Baby boomers are retiring at a rate of 10,000 individuals per day. The generation that grew up relying on cars for their freedom is also one that is causing a drastic rise in the number of senior drivers. As people reach old age, they experience a decline in many of the abilities that make them safe drivers. Many seniors, for example, do not have the same reflexes they once had, nor are their muscles capable of making quick actions.
Senior Driving-Related Injuries and Deaths on the Rise
Recently released figures from the National Highway Safety Administration show that 5,560 people age 65 and older died as the result of motor vehicle crashes in 2012, while another 214,000 were injured. That’s a significant increase in both deaths and injuries when compared to 2011. The 2012 fatality figures represent 3% increase, while the number of injured seniors represents a 16% increase.
States Getting Involved
Many states have recognized the growing presence of senior citizens on the road, and have taken steps to ensure that these drivers maintain their ability to operate a vehicle safely. In the District of Columbia, for example, drivers age 70 and older must receive a medical certification from a doctor, take a vision test, and show up to the Department of Motor Vehicles in person when renewing their driver’s licenses. Other states have also either passed, or are considering, similar requirements.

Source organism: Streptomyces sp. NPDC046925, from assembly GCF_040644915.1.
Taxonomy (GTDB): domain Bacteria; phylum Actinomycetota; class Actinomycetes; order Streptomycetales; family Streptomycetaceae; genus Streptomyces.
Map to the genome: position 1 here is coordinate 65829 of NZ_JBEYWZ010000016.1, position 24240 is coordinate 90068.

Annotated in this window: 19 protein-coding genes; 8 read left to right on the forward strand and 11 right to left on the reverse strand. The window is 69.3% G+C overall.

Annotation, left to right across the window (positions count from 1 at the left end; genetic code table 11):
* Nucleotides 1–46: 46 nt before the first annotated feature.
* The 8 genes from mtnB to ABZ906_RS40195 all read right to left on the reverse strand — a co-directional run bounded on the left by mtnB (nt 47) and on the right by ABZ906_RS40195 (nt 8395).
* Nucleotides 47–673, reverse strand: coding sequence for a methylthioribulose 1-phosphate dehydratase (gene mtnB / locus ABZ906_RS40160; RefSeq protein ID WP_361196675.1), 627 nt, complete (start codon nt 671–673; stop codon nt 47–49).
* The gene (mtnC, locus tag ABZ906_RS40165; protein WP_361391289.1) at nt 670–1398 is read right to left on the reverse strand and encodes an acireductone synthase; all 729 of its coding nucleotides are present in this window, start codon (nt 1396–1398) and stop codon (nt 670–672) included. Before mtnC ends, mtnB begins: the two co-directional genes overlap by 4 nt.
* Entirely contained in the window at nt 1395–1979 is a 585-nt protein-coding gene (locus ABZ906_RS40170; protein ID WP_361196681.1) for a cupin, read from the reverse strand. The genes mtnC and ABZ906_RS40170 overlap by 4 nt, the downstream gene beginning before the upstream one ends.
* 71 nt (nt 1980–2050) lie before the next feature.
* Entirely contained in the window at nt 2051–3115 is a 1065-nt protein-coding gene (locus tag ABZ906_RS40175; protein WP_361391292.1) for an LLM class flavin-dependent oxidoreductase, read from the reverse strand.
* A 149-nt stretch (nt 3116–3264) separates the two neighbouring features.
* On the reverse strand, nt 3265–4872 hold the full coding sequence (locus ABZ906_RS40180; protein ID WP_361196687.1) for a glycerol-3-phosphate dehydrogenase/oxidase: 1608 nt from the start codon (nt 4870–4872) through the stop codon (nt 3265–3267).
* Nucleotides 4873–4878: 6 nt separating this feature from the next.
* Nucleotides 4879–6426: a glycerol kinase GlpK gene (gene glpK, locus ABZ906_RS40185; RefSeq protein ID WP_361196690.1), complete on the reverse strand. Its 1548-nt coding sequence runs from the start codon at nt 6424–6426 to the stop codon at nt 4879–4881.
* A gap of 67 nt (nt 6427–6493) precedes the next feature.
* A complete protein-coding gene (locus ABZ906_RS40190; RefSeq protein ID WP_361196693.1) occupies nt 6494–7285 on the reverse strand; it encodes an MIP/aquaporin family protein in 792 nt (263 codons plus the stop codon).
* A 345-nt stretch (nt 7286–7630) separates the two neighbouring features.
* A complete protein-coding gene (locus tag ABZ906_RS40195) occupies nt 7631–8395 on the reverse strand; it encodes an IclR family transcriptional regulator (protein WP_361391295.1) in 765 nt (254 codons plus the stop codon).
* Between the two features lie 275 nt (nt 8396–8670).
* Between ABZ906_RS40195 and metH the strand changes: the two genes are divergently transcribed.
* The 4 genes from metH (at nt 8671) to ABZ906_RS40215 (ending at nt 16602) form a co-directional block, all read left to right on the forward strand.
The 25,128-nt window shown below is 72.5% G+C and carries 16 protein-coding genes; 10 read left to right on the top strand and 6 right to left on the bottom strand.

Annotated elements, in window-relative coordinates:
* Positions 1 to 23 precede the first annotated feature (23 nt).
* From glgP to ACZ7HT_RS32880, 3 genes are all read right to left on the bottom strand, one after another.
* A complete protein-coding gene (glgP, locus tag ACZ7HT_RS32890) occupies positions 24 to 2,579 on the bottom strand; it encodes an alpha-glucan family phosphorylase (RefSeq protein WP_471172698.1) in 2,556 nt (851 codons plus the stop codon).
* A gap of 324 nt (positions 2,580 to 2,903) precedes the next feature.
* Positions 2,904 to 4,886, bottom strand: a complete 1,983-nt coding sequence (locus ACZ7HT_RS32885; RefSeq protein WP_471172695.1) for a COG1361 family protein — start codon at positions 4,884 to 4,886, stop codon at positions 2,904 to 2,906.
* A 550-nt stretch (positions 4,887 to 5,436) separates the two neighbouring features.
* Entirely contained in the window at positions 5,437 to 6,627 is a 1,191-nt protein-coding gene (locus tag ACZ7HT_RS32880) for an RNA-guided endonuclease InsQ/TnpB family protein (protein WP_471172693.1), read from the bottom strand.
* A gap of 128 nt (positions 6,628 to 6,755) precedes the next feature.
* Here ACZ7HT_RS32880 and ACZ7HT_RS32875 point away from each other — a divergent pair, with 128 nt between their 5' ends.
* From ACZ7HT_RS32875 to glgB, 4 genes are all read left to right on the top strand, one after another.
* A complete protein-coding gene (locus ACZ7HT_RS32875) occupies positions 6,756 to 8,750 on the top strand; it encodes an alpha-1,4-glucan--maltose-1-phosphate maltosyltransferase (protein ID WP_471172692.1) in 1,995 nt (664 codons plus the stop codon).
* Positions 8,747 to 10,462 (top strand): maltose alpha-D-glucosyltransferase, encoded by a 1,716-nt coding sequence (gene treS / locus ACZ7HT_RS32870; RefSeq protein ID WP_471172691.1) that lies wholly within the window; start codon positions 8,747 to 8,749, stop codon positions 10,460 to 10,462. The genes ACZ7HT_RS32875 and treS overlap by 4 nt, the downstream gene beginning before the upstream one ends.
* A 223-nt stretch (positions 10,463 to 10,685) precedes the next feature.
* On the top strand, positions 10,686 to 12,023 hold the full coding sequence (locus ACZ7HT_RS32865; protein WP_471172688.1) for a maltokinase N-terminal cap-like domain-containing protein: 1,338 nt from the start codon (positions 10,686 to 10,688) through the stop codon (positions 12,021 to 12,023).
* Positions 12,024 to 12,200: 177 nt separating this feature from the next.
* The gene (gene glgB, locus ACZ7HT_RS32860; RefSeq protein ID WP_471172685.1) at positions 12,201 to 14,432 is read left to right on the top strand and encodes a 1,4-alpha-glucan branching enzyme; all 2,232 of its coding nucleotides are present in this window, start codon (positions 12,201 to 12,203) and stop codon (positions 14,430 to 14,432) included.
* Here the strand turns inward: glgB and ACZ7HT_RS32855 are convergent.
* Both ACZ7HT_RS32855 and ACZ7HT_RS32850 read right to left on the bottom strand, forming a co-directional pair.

Boomers and Other Seniors Can Act Now
When the senior is involved in an automobile accident, that senior is more likely to suffer an injury and have those injuries result in serious medical complications when compared to younger people. As baby boomers age, there are steps they can take to protect themselves and others when they get behind the wheel.
All boomers should ensure that their cars are operating properly. When driving, make sure that the seat belt is fastened, that there is at least 10 inches between the driver and the steering wheel airbag housing. Adjusting mirrors so they minimize blind spots is also essential, as is making sure there are no vision obstructions or other distractions in the car while under operation. Driving only during daylight hours and keeping to familiar roads can also help as you get older, as can not driving during inclement weather.
Yet these steps are sometimes not enough. Boomer drivers should get a physical exam every year to look for any changes in abilities that could affect their behavior on the road. If an examination reveals that your abilities have declined, you may need to look for alternative modes transportation, or at least limiting how much you drive.
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